Few acts offered a more unique live experience than Hawkwind, with their epilepsy-inducing light shows, oil-slides, relentless rhythmic thunder and six foot plus topless dancer Stacia. With all this taken into consideration, how could they possibly hope to capture this all out assault on the senses in the studio?

While Space Ritual fails to capture the more visual aspects of a Hawkwind show, it remains a uniquely pulverising listen and one of Progressive Rock’s most potent statements. The only downside of the album is the ommission of the band’s hit single, Silver Machine, though such is the album’s power that its absence is barely noticable.

Bill Withers – Live at Carnegie Hall – 1973
Oddly unappreciated these days, Bill Withers was one of the greatest Soul and R&B songwriters of his generation. Perhaps the lack of regard for him is down to the fact that he wasn’t part of the fashionable Stax, Motown or Atlantic stables, or maybe it’s down to the fact that his best known material, like “Lovely Day and “Lean on Me”, are accomplished examples of pop music at its most accessible, and therefore he’s not as cool to namedrop as some of his contemporaries.

Live at Carnegie Hall is a live document of Withers at the very height of his powers, sounding like he’s having the time of his life and spreading good-vibes to a rapt and adoring audience. A likeable live presence, Wither’s doesn’t sound like he’s trying too hard to impress, coming across as relaxed and friendly, gently leaning on his enviable songbook, while being backed by a band of top musicians. There are few better examples of live pop music being performed by a master of the craft.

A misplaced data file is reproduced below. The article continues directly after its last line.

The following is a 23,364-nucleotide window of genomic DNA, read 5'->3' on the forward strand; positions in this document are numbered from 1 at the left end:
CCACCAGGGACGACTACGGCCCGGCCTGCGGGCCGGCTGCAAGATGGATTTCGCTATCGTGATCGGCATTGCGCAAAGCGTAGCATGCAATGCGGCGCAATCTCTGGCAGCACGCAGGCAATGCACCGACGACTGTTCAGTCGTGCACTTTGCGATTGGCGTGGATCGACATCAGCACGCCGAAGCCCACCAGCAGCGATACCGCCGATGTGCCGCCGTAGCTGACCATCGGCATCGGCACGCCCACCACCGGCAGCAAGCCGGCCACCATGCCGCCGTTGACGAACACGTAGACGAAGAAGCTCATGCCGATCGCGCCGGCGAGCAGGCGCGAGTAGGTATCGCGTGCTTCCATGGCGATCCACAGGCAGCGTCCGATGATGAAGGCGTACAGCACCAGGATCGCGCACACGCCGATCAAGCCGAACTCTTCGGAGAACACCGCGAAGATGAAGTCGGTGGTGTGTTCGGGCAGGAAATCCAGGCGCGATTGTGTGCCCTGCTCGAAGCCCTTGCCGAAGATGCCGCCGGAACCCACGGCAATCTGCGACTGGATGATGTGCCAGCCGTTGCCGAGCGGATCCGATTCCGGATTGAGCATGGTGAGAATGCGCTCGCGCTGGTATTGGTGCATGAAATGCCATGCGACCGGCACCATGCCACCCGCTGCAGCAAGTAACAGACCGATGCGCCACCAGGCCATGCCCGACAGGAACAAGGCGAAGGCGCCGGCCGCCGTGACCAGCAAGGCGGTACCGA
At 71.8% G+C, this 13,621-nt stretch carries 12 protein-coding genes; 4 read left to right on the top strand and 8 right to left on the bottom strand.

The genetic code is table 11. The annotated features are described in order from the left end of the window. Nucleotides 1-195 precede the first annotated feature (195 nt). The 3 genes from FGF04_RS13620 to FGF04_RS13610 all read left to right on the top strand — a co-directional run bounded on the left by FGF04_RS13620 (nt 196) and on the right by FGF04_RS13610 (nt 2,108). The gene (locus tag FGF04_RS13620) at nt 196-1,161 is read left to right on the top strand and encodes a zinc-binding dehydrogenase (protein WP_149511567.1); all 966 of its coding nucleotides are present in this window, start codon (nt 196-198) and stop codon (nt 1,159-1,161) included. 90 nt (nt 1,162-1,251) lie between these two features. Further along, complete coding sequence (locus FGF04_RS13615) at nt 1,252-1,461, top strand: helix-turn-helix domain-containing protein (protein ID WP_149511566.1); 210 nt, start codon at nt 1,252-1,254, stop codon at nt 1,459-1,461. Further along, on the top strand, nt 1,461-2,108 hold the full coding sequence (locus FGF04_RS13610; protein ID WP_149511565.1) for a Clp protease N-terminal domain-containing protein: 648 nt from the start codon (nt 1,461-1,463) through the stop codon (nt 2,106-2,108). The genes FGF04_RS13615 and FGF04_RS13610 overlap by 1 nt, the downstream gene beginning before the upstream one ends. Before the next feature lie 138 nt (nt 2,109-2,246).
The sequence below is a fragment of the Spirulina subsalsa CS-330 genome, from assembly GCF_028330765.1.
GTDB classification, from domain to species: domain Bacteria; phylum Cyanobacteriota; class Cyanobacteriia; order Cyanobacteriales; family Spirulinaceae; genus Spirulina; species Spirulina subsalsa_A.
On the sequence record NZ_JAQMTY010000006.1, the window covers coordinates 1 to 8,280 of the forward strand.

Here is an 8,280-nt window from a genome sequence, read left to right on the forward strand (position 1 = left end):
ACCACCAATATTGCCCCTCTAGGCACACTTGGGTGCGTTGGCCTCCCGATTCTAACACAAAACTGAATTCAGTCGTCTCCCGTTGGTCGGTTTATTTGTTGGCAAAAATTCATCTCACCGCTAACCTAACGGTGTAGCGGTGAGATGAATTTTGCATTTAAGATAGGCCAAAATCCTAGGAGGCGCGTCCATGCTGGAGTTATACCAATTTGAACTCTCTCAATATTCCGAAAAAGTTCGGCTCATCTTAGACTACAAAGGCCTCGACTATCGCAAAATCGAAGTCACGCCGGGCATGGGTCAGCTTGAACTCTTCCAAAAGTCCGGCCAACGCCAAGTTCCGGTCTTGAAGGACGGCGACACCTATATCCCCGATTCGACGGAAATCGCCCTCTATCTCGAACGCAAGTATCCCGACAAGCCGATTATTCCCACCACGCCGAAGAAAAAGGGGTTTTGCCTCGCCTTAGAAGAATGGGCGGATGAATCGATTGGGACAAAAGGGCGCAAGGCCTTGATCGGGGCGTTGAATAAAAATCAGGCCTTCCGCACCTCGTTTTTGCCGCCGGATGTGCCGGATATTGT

Lindisfarne – Lindisfarne Live – 1973
A string of hit singles had established Lindisfarne as one of the leading lights of the early 70s folk-rock movement along with the likes of Fairport Convention and Steeleye Span. However, despite a couple of hit albums, by 1973 they had hit a slump in their commercial success and they went on hiaitus. During this downtime their record label put out Lindisfarne Live as a budget release, and its unexpected commercial success saw the band reforming.